HTI SGF is comprised of a common electronics unit and opto-mechanical assemblies known as the B-Kit. The B-Kit is used in the Bradley M2A3 Improved Acquisition System (IBAS) sight of the Bradley Fighting Vehicle System M2A3. The Abrams M1A2 SEP uses the same B-Kit within a thermal receiving unit and a biocular image control unit for the upgraded Thermal Imaging System (TIS), which is mounted in the gunner's sight, DRS officials say. DRS-produced HTI components also are used in LRAS3 for scout vehicles.

For more information contact DRS Optronics by phone at 321-984-9030, by fax at 321-984-8746, by post at 2330 Commerce Park Drive Northeast, Suite 2, Palm Bay, Fla. 32905, or on the World Wide Web at

SoftwareEngenium provides conceptual search tool for DOD Defense Messaging SystemOfficials at that Northrop Grumman Corp.'s California Microwave Systems business unit in Belcamp, Md., are using Semetric intelligent information retrieval technology from Engenium, Inc for a Defense Messaging System (DMS) product called the Decision Agent.

Northrop Grumman's Decision Agent supports enterprise DMS messaging for U.S. Department of Defense (DOD) applications. DMS enables the collection of all DOD messaging hardware, software, and procedures into a system organized to meet all DOD messaging requirements, while employing internationally recognized, modern messaging technologies, such as cross domain auditing, Engenium officials say. Engenium's Semetric technology has been embedded into Decision Agent as the search component.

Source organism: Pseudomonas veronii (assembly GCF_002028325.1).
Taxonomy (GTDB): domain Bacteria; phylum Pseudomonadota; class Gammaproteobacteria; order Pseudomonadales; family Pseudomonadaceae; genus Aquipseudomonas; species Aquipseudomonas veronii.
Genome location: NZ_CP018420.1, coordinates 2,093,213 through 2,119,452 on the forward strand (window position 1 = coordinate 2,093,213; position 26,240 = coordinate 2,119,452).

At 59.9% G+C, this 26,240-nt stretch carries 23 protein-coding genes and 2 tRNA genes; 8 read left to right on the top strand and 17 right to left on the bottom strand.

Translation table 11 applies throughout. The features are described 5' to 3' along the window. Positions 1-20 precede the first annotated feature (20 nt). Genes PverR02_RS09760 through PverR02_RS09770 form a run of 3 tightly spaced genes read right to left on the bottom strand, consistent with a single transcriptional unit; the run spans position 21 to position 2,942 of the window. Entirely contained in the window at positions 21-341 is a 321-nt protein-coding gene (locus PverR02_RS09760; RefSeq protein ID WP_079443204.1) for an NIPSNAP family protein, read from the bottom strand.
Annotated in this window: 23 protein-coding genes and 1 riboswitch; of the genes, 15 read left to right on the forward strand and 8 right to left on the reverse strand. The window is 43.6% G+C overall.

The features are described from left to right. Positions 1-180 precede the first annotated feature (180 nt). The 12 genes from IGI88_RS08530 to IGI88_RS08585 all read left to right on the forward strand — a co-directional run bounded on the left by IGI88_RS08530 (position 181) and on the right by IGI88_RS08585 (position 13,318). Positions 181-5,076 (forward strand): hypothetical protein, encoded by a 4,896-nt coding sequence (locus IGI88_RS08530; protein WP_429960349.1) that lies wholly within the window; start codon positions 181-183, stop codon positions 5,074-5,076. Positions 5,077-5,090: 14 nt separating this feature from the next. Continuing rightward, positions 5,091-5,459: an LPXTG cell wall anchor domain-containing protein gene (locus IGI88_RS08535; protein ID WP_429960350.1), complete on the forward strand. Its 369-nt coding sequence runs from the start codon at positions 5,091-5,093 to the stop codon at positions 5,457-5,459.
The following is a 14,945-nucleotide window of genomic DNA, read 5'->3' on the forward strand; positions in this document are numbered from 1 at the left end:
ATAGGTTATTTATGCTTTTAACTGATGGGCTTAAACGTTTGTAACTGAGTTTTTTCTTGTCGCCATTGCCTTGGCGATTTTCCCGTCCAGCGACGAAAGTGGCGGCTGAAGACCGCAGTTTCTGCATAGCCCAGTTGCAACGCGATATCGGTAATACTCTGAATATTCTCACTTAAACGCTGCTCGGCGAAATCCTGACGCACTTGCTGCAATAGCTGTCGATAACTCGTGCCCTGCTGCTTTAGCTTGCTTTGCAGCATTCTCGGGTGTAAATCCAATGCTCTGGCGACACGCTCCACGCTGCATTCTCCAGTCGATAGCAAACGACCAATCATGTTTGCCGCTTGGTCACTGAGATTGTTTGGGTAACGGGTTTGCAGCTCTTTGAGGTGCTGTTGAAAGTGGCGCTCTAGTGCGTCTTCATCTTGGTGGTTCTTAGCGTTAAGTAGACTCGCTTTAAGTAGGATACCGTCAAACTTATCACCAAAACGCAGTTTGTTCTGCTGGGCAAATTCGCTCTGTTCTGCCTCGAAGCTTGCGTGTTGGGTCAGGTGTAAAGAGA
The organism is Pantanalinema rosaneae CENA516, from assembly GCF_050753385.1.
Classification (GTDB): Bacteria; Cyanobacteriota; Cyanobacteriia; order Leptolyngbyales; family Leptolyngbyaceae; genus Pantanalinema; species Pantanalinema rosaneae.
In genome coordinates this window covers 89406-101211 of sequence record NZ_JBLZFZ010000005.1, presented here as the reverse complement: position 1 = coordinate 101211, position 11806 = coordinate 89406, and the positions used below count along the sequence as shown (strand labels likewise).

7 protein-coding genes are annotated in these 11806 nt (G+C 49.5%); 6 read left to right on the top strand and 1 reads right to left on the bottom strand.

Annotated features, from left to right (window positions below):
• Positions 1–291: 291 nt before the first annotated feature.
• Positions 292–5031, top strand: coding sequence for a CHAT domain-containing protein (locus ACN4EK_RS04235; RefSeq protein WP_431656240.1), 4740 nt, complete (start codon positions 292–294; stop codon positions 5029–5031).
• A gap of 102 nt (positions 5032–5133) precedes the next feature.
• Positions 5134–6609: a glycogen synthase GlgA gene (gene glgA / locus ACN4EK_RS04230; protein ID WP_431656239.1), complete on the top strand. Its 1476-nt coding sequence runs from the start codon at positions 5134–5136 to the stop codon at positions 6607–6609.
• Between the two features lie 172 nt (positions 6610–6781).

Semetric is an information retrieval technology that uses a proprietary blend of machine learning and other high-level mathematical models such as Vector Space Modeling and dynamic indexing to create an associative, almost human-like understanding of documents of any format or content, Engenium officials say.